We haven’t just come up against the end of another year; we’re entering a new decade. (Yes, I know some people consider the start of the decade to be on a year ending in “-1” — and not “-0” — but I don’t care.) Most pieces written so far are retrospective, looking back, trying to make sense of the previous decade and detect any themes.
As for myself? I’m looking to the future. What changes will happen in the 2020s, when we hit the quarter-century mark for the 21st century? Where are we headed?
To me, one of the defining characteristics of the last decade was how social media came to dominate the media landscape in unprecedented ways. In particular, Facebook dominated social networking, nearly blotting out the sun for any other social media company.
Facebook’s dominance was as thorough as it was peculiar. If you’re a millennial of a certain age, like me, you grew up on an internet without Facebook, where many other websites dominated. We didn’t know it at the time, but these were early precursors to the social media companies we all use today.
We flitted from one website to the next. There were messaging platforms, blogging and journaling sites, message boards, and new pre-social media companies like Friendster. (I could name-drop many others, but I don’t feel like aging myself even more.)
Depending on your friend circle, everyone used a different site. Then the first big one arrived: Myspace (which is technically still running). From 2005–2008, Myspace was the largest social media network, where people were connecting with friends, personalizing unique profiles, and sharing music.
Again though, if you hit college around that time — as I did, you know that Myspace’s reign was far shorter; it dominated from 2005–2006, and then, Facebook took over entirely on college campuses.
This history is all pre-2010s because once we hit that decade, Facebook had all but wiped out its competition. There was a brief moment in time when people expected a new rival, Google Plus, to knock Facebook off its pedestal. But no one used Google Plus.
Even then, no one liked all the changes Facebook was making, but it was the only platform anyone used. And for better or worse, Facebook has dominated the entire decade, by either growing, buying rivals like Instagram, or stealing features from newcomers like Snapchat.
I go through that brief history to highlight something that I think is interesting about the 21st century thus far: if you go back and read science fiction — some of it even from the 1990s — social media is an invention that futurists missed. Our futurists saw things like flying cars, handheld computers, and other technological feats, but not social networks that connect us all in ways we’ve never had in human history.
I saw someone comment recently that Facebook and social media have all but killed the need for the high school reunion. Why bother going back? You already know how everyone is doing if you’re connected — and if you’re not connected, there’s probably a reason for that. That’s especially true if everyone is on the same platform — i.e., Facebook.
But will the Facebook dominance, their social media hegemony, last throughout the 2020s?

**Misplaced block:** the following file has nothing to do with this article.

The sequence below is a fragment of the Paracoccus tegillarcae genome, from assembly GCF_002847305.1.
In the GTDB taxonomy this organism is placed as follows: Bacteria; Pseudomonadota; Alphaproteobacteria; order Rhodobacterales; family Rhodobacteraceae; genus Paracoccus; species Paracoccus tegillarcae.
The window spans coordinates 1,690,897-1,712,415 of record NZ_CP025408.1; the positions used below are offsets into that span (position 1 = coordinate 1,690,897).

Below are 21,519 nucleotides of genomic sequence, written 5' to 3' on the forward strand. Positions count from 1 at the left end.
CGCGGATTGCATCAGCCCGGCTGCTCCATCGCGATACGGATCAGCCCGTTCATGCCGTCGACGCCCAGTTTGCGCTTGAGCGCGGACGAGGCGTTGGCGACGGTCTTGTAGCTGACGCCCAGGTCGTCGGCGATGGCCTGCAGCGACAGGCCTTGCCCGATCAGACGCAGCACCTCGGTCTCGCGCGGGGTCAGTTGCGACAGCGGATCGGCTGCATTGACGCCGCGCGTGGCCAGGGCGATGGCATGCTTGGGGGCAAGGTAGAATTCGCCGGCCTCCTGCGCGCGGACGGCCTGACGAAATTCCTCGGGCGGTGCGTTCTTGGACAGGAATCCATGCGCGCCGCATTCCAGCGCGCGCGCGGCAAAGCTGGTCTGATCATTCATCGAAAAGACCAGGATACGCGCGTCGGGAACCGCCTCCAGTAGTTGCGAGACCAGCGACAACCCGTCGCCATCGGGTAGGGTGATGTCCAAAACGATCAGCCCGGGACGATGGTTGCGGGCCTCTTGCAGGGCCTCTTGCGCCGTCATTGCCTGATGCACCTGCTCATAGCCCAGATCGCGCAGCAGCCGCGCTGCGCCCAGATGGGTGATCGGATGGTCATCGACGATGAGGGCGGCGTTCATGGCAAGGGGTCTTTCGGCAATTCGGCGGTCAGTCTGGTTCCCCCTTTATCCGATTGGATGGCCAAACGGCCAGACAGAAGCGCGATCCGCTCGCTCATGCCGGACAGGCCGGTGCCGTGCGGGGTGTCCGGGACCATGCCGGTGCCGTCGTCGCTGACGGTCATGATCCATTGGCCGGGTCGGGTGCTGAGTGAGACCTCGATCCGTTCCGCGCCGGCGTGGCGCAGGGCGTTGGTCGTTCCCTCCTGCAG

For one, the reason everyone my age joined Facebook when we did was that it was the platform that was “cool” — everyone was on it, everyone used it, and if you wanted to stay connected with friends, it’s been all but required. But that’s not true anymore, especially for kids after millennials: Generation Z and so on. You may have a Facebook profile just to say you have one, but all the new and exciting things are happening elsewhere, on platforms like Instagram, Snapchat, and TikTok.
Facebook will adapt to this reality, of course. But if Facebook is an “uncool” place, and all your friends are using other websites and services, why bother making it a part of your life?
That’s where my prediction for the decade comes in. While it’s natural to think that dominant companies will remain dominant, I tend to believe that won’t happen with Facebook. In the next decade, Facebook faces the prospect of anti-trust lawsuits, which would break their hold over brands like Instagram and WhatsApp, while also dealing with decreased interest from new generations.
If Facebook breaks, another dominant player could show up. But I think things will return to a pre-Facebook status: lots of players, but no one dominant company. We’ve seen similar dynamics in industries like food delivery, where competition is fierce, and no one can grab an edge.
Social media as connective tissue for cultural life isn’t going anywhere, but the companies driving those changes will shift in the next decade. And I think Facebook will finally face its reckoning. Mark Zuckerberg must deal with the prospect of becoming the next Tom on Myspace.
Frankly, I see this as a proper development over the next decade. John Podhoretz, writing about why he quit Twitter and its toxic effect on his life, said this week:
…Twitter has an oversoul now, and the oversoul is poisonous. It rewards bad rhetorical behavior, it privileges outrage of any sort over reason of all sorts, and it encourages us to misunderstand each other. It’s the devil on our shoulder.
Too many other social media sites have had similar impacts on the world. But I can’t tell if these apps have that direct impact on people, or if they’re merely revealing human nature in ways we’ve never seen.
I don’t know the answer. But one thing is clear: breaking up the Facebook, Twitter, Instagram hegemony is a good thing. It would be helpful for these companies to have a shorter shelf life. When kids jump to new services, it reduces the cultural impact of older companies.
Let’s hope the 2020s show us a better version of social media than what we’ve had this decade. Bring on new social media companies and less hegemonic power from the Facebooks of the world.